The principle of the section 6 is that whenever a ‘transaction’ such as a contract or a crime is a fact in issue, then evidence can be given of every fact which forms part of the same transaction. The section is based upon the English doctrine of res gestae through the use of the word has been avoided in the section. The phrase res gastae is of latin origin which means ‘things said and done in the course of a transaction’. Transaction is a group of facts so concerned together as to be referred by a single name i.e, a crime, a contract or a wrong or a wrong or any other subject of inquiry which may be in issue. Every case that comes before a Court of law has a certain fact story behind it.

Relevance of this rule: Every fact story is made of certain acts, omissions and statements. Every such act, omission or statement as throw some light upon the  nature of the transaction or reveals its true quality or character should be held as a part of transaction and the evidence of it should be received. Doctrine of res gestae, enables the Court to take into account all the essential details of a transaction. A transactions a group of facts so connected together as to be referred to by a single name, as a crime, a contract a wrong or any other subject of inquiry which may be in issue. Roughly, a transaction may be described as any physical act, or series of connected physical acts, together with the words accompanying such act or acts. A transaction can be truly understood only when all its integral parts are known and not in isolation from each other. In the famous English case of Ratten v. The Queen, (1971) 3 W.L.R. 930, the accused was prosecuted for the murder of his wife. He claimed that the shot went off accidentally. There was evidence to the effect that the deceased telephoned to say, “Get me the police, please”. Before the operator could connect to the police, the lady gave her address and the call suddenly ended. Thereafter, the police came to the house and found the body of a dead woman. Her words over the phone were held to be relevant as part of the same transaction which brought about death. Her call in distress showed that the shooting in question was not accidental. For no victim of an accident could have thought of getting the police before the happening. Thus in O’Leary v. Regem, (1946) 73 C.L.R. 566 evidence of assault prior to killing was taken into cognizance as part of same transaction.

Case Laws on Res Gestae

FIR when res gestae- Shyam Nandan Singh v. State of Bihar, 1991 Cri LJ 3350. A witness is present at the scene of occurrence, sees the whole occurance from beginning to end, makes cry about the offence being committed when people from vicinity reach. He tells the story of occurance and thereafter, goes to police station and makes FIR. The making of the FIR was held to be part of the transaction and so it amounts to res gestae. The fact that sometime has elapsed between the occurance and report is immaterial.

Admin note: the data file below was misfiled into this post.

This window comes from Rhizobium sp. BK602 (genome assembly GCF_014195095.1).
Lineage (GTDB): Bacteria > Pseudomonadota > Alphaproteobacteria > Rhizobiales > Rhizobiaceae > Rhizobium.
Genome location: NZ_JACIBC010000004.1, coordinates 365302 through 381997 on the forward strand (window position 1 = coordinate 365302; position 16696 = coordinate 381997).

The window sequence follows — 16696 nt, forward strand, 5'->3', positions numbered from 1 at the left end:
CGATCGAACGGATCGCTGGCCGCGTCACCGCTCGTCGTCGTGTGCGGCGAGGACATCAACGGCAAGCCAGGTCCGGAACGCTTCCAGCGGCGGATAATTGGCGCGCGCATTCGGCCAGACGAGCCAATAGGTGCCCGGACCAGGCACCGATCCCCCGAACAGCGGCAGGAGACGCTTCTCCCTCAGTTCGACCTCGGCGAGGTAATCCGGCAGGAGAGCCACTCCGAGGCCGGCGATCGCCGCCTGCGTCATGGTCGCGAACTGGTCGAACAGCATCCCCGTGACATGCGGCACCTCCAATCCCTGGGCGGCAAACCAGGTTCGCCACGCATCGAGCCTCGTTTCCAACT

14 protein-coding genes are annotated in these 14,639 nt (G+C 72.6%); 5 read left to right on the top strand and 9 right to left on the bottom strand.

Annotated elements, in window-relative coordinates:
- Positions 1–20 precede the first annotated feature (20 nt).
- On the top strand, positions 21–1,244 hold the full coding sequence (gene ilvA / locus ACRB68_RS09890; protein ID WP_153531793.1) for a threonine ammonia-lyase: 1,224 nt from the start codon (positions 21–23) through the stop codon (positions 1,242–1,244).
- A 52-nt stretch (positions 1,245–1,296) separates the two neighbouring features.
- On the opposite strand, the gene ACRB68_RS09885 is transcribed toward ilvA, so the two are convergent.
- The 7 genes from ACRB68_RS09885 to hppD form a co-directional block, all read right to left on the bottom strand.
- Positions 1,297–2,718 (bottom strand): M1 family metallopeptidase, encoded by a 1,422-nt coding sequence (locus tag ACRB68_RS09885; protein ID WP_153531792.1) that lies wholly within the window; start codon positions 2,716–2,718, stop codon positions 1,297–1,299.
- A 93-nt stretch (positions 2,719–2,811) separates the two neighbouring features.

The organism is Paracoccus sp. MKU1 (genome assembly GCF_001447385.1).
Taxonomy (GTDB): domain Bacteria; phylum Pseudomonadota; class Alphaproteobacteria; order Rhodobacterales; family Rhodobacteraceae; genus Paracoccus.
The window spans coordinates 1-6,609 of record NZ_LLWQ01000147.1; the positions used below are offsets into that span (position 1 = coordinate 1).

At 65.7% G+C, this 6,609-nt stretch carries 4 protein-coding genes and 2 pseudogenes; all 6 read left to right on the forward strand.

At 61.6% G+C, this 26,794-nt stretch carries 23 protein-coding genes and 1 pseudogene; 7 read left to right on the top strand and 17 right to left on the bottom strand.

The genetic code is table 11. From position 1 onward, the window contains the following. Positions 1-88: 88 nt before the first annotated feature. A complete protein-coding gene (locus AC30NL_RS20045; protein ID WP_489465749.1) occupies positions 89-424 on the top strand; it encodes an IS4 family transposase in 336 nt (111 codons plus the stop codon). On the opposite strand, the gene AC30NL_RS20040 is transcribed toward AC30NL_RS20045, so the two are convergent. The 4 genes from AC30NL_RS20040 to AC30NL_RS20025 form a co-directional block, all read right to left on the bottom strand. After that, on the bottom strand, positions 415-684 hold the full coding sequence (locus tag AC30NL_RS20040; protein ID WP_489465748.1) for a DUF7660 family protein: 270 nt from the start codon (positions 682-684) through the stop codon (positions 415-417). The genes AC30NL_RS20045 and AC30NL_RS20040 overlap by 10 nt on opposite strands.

Noor Mohd v. Imtiaz Ahmad, AIR 1942 Oudh 132- One R practised fraud upon one M and thus took Rs 8000/-. M lodged a report and filed a complaint. One S, a prosecution witness stated that M came to him and said that he had been deprived of about Rs 8000/- and that M again came to him and told him that he had neither filed a complaint against him not had made a report against R and that after having robbed him, R was still trying to rob him of what he still had. The prosecution witness further said that after he (the witness) once visited M, the latter told him that R was making his life miserable and he would take steps to have his money recovered and thereupon M said, “Let the matter go. I have forgiven him but that he should not touch what is left.” This statement was held inadmissible as it was mere narrative of past occurance.

Richard Gillie v. Posho Ltd., AIR 1939 PC 146- A dispute between A and B was whether A had agreed to make a purchase from B on a certain date. In support of B’s allegation that A had agreed to make the purchase, a letter, dated 23rd December, 1926 from him (B) to a solicitor was purchased. In this letter B had made a mentioned that A had agreed to make a purchase. The letter was held inadmissible as there was no evidence to show whether the statement in the letter was made with reference to some events which has just happened.

Nasiruddin v. Emperor, AIR 1945 Lah 46- One Fakiria was killed in broad daylight in one of the crowded bazars of Gujranwala. At the rial, one Mst. Aishan Bibi was examined as witness. She stated that when she reached the spot, she heard the people present saying that Rajja, Nasiria and Jagari has committed the crime. It was not stated that the people who informed her of the names of the murderers were present when the murder was being committed. It was held that the statement was not admissible.

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